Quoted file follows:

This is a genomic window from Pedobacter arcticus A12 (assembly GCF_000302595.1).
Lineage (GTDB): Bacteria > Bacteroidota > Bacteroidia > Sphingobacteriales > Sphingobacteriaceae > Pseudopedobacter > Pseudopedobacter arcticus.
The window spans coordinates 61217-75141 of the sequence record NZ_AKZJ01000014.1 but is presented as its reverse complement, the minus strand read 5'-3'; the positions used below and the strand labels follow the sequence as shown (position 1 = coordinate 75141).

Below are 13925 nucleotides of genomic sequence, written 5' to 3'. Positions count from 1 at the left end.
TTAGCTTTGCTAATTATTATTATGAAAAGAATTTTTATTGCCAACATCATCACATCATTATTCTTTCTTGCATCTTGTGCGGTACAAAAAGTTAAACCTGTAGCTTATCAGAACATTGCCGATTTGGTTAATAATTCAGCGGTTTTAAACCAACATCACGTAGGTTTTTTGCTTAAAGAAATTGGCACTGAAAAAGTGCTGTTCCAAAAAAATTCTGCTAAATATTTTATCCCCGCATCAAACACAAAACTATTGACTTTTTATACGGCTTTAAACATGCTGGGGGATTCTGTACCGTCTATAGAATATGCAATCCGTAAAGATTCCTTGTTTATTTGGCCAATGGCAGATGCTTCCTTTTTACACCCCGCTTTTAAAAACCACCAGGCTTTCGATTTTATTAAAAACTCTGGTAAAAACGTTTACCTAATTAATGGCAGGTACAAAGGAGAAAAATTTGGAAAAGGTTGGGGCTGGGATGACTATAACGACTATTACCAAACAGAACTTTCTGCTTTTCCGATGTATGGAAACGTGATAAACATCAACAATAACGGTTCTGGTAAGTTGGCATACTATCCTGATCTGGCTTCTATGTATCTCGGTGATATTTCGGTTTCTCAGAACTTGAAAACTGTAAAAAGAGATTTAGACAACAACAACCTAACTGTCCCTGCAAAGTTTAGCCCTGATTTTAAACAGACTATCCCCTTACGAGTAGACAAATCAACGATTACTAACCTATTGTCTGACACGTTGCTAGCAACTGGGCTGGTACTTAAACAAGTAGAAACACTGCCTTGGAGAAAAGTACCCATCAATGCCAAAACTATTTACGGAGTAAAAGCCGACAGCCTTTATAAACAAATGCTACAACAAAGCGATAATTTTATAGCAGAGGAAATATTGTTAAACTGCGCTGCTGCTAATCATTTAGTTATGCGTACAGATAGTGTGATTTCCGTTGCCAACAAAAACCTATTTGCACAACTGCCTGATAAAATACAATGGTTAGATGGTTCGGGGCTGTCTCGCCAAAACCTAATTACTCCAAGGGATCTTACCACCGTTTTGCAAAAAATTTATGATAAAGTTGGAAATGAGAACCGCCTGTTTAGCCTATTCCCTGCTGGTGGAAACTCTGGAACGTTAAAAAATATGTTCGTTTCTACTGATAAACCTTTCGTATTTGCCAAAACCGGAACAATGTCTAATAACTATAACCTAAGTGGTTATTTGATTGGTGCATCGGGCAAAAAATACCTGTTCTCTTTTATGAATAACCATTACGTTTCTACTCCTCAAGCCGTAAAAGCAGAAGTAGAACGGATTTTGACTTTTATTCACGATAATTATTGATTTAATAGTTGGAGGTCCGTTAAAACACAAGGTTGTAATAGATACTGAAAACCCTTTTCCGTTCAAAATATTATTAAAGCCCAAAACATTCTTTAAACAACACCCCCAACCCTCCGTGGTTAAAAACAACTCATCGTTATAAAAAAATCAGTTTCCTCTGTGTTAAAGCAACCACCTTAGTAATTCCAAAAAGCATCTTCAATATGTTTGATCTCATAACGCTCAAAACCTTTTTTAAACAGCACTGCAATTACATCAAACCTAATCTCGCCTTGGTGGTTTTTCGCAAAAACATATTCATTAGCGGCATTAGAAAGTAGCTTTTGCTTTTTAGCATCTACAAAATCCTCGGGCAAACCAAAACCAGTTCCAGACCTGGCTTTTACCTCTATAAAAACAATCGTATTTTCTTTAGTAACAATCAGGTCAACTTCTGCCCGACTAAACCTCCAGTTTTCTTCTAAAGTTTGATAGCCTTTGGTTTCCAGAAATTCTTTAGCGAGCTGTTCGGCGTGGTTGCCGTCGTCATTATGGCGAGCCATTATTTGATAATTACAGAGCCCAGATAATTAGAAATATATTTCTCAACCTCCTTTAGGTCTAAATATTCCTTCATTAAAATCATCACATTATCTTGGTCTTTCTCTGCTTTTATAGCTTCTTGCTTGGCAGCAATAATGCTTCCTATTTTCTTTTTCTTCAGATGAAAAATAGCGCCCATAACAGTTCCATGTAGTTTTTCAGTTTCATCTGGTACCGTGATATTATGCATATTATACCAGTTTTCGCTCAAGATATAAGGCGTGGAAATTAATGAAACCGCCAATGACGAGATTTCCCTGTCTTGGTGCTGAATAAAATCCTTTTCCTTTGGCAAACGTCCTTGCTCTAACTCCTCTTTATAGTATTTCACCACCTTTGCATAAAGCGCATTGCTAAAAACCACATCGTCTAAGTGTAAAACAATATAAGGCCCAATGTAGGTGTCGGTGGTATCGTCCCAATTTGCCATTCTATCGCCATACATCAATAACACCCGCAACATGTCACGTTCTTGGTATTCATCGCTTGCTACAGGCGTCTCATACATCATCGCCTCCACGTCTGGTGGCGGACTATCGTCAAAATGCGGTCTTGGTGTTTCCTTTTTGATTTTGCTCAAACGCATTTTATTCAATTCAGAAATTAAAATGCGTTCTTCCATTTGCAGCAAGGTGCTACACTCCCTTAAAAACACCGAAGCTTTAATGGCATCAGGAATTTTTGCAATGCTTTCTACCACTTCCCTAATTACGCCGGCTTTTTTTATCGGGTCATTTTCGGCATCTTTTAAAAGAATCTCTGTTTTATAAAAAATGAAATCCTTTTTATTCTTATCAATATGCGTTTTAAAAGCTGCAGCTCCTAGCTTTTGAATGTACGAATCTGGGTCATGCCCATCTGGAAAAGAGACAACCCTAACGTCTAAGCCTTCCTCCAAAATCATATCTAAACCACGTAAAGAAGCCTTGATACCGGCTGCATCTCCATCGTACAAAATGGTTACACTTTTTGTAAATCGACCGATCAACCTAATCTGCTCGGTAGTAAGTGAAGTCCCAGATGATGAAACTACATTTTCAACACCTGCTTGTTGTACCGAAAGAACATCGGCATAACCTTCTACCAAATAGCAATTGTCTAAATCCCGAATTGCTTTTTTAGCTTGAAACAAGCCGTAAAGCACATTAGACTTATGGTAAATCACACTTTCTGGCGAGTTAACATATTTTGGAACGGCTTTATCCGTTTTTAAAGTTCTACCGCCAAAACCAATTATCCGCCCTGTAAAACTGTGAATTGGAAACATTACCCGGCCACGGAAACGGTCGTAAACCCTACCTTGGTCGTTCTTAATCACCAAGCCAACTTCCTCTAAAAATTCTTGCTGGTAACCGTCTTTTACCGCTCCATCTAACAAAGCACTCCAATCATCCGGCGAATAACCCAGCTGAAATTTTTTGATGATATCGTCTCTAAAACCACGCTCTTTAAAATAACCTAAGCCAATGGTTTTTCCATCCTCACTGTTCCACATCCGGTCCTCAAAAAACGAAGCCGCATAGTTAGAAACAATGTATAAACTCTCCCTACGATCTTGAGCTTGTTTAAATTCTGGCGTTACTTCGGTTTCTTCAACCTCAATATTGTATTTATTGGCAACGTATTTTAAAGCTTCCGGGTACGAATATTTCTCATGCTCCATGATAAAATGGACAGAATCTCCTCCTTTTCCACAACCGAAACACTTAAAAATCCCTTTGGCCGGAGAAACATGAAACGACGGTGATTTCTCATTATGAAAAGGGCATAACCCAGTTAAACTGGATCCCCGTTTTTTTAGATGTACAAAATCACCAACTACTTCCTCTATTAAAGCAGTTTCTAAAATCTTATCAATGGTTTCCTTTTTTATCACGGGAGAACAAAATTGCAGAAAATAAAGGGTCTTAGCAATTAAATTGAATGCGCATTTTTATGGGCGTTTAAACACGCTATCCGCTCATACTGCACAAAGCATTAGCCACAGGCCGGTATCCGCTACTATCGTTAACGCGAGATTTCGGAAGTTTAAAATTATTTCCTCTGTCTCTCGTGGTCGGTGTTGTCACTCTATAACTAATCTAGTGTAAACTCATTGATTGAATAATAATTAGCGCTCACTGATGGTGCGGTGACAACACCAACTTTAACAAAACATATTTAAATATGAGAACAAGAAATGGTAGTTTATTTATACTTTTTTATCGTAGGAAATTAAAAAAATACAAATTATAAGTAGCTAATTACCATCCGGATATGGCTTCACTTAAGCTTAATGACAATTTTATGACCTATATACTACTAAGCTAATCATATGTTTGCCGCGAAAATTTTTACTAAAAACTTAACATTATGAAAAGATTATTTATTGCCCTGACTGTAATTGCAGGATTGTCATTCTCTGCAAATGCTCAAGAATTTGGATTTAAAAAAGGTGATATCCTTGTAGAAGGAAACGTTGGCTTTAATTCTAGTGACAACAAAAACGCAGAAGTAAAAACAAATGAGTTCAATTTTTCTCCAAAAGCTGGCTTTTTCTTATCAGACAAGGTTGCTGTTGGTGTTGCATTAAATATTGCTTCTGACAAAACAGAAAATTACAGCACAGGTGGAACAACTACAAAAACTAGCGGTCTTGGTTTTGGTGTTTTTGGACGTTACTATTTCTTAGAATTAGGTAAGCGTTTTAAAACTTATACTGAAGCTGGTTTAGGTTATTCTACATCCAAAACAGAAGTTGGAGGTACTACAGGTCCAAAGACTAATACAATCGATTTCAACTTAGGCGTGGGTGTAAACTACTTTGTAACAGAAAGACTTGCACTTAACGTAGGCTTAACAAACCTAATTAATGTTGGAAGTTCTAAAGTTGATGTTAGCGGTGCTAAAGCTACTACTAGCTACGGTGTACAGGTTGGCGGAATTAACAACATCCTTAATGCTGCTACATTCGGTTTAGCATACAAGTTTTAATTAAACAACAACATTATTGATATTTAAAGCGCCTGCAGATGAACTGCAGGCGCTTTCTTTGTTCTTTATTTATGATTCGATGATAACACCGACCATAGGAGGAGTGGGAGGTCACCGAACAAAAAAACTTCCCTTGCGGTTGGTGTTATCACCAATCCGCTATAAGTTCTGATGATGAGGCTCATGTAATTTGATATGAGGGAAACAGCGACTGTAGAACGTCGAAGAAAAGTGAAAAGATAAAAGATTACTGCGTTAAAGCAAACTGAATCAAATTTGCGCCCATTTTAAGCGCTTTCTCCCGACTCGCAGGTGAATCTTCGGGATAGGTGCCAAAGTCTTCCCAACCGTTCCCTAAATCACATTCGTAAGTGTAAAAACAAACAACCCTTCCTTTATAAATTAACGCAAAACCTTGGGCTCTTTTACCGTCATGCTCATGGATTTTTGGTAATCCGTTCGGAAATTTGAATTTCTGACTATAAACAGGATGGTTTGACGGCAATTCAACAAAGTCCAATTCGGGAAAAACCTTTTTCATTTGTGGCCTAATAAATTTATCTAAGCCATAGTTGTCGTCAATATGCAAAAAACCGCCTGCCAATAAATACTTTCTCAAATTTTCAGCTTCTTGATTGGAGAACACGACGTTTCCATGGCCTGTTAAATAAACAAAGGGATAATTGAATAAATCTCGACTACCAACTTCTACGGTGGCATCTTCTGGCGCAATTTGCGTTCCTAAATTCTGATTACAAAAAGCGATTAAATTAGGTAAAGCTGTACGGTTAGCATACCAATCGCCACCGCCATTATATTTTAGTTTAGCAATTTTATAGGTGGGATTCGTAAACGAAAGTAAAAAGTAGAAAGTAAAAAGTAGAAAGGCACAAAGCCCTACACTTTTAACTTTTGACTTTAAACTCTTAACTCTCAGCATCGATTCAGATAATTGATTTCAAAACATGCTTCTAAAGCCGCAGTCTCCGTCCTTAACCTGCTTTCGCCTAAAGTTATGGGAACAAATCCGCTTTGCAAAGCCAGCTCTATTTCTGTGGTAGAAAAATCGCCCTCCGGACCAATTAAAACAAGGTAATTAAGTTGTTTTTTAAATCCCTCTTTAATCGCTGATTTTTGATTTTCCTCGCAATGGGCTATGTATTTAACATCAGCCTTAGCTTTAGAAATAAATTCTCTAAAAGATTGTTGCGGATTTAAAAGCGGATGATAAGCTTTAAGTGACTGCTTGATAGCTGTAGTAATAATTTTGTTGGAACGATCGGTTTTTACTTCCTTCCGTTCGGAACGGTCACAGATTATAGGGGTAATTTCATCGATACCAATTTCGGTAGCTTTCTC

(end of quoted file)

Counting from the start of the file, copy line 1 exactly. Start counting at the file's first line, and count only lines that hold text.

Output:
This is a genomic window from Pedobacter arcticus A12 (assembly GCF_000302595.1).